Tayari Jones’s Favorite Books By Women

The author of “An American Marriage” recommends five books that aren’t by men

Read More Women is Electric Literature’s series featuring prominent authors, of any gender, recommending their favorite books by women and non-binary writers. Twice a month, you’ll hear about the five non-male authors who most delight, inspire, and influence your favorite writers. Books by men get plenty of attention in reviews, reporting, and academic syllabi, and have for hundreds of years. It’s time to read more women.

Tayari Jones is the award-winning author of Leaving Atlanta, The Untelling, Silver Sparrow, and most recently An American Marriage, which was an Oprah book club pick and a New York Times bestseller. An American Marriage has gotten almost too much praise to reprint, but just as a sample, Edwidge Danticat called it “an exquisite, timely, and powerful novel that feels both urgent and indispensable.”

For her five recommended and influential books by non-men, Jones chose five books by and about black women. They range from poetry to young adult novels, from tumultuous coming-of-age stories to quiet books about ordinary lives, but always with an eye towards the crucial and undervalued perspectives of black women and girls.

The Darkest Child by Dolores Phillips

This coming of age story set in a small Georgia town on the eve of the civil rights movements is as iconic as To Kill A Mocking Bird. Tangy is an unforgettable heroine who must find a place for herself as a girl who is black, poor, and whip-smart. Her mother is a complete nightmare and Jim Crow threatens her health and happiness as every turn. But somehow she rises.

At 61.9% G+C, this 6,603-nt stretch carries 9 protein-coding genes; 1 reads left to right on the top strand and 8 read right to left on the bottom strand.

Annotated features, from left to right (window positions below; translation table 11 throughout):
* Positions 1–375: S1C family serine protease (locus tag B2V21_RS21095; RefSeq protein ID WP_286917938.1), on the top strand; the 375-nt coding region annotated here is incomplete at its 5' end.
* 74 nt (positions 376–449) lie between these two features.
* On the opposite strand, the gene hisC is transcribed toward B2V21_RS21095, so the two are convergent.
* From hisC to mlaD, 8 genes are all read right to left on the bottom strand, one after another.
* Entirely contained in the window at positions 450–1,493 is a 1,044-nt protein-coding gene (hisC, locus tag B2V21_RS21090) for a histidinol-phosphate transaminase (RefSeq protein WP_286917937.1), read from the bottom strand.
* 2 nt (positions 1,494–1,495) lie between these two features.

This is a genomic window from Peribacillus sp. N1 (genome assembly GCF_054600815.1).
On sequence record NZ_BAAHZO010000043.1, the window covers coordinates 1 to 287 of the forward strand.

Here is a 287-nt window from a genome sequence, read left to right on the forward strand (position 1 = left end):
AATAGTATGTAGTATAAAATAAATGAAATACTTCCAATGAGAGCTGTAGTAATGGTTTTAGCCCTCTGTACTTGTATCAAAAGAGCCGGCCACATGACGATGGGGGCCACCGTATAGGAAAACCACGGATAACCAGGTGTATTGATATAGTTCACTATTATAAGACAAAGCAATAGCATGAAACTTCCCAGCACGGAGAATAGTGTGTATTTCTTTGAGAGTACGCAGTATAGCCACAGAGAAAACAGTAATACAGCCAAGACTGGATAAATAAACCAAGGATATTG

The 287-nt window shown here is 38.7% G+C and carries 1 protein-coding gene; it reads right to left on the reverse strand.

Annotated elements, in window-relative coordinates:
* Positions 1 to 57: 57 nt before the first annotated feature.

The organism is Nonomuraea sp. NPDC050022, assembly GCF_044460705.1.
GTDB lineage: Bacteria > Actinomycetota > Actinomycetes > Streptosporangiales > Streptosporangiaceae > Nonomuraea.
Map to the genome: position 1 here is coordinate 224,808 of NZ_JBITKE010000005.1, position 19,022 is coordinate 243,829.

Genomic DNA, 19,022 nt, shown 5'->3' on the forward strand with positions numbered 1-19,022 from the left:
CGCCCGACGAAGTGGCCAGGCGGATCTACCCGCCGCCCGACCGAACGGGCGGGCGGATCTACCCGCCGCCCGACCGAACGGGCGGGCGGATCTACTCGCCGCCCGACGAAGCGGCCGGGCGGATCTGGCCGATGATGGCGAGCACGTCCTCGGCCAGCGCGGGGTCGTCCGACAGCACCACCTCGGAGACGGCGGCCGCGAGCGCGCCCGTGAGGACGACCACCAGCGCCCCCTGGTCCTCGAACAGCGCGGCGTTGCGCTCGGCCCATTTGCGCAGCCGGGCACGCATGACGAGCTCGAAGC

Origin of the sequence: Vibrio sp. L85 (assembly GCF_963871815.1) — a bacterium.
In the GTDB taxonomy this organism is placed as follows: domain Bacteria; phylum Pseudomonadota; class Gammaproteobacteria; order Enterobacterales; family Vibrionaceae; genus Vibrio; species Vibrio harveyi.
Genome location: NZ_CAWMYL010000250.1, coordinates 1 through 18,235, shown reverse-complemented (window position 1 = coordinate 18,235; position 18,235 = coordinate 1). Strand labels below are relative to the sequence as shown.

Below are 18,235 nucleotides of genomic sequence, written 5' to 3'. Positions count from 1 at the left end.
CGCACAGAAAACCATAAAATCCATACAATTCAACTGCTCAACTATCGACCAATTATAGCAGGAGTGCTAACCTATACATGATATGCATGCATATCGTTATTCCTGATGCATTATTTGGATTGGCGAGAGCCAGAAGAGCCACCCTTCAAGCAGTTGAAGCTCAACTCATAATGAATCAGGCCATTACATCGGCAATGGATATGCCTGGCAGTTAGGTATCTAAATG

Maud Martha by Gwendolyn Brooks

I love slim novels written by poets. This was the first novel I ever read that told the story of a black women who lives as ordinary life. This is not a story that you will see praised as “devastating” or “brutal.” Instead it is a love letter to everyday challenges and triumphs.

Mercy by Lucille Clifton

This National Book Award winner is sometimes described as Brooks’ “Post 9/11” book, and while many of the poems directly engage that national tragedy, you soon see that it is more a meditation on a single day in our history. Reading these poems you come to see that there are calamities throughout history and even throughout any given day. This is a book about the hard and meaningful work of listening and healing.

The Friends by Rosa Guy

When I was a girl, this novel was among my favorites. Set in New York City, it is the story of two black girls — one with American roots, the other from the Caribbean. This is a story about love, friendship, class diaspora. I recently read it again for the first time in 30 years, and I cried as hard as I did the first time.

Tar Baby by Toni Morrison

This is a less-lauded novel by the greatest American novelist. Some read it as a wink at the Tempest, but Morrison is always her own best thing. Set on a small island, this is (among other things) a love story that manages to be very hot while interrogating race, class, and gender. It’s sharp in its wit and its brilliant observations about the way we live now and the way we lived then.

Read More Women is presented in collaboration with MCD Books.

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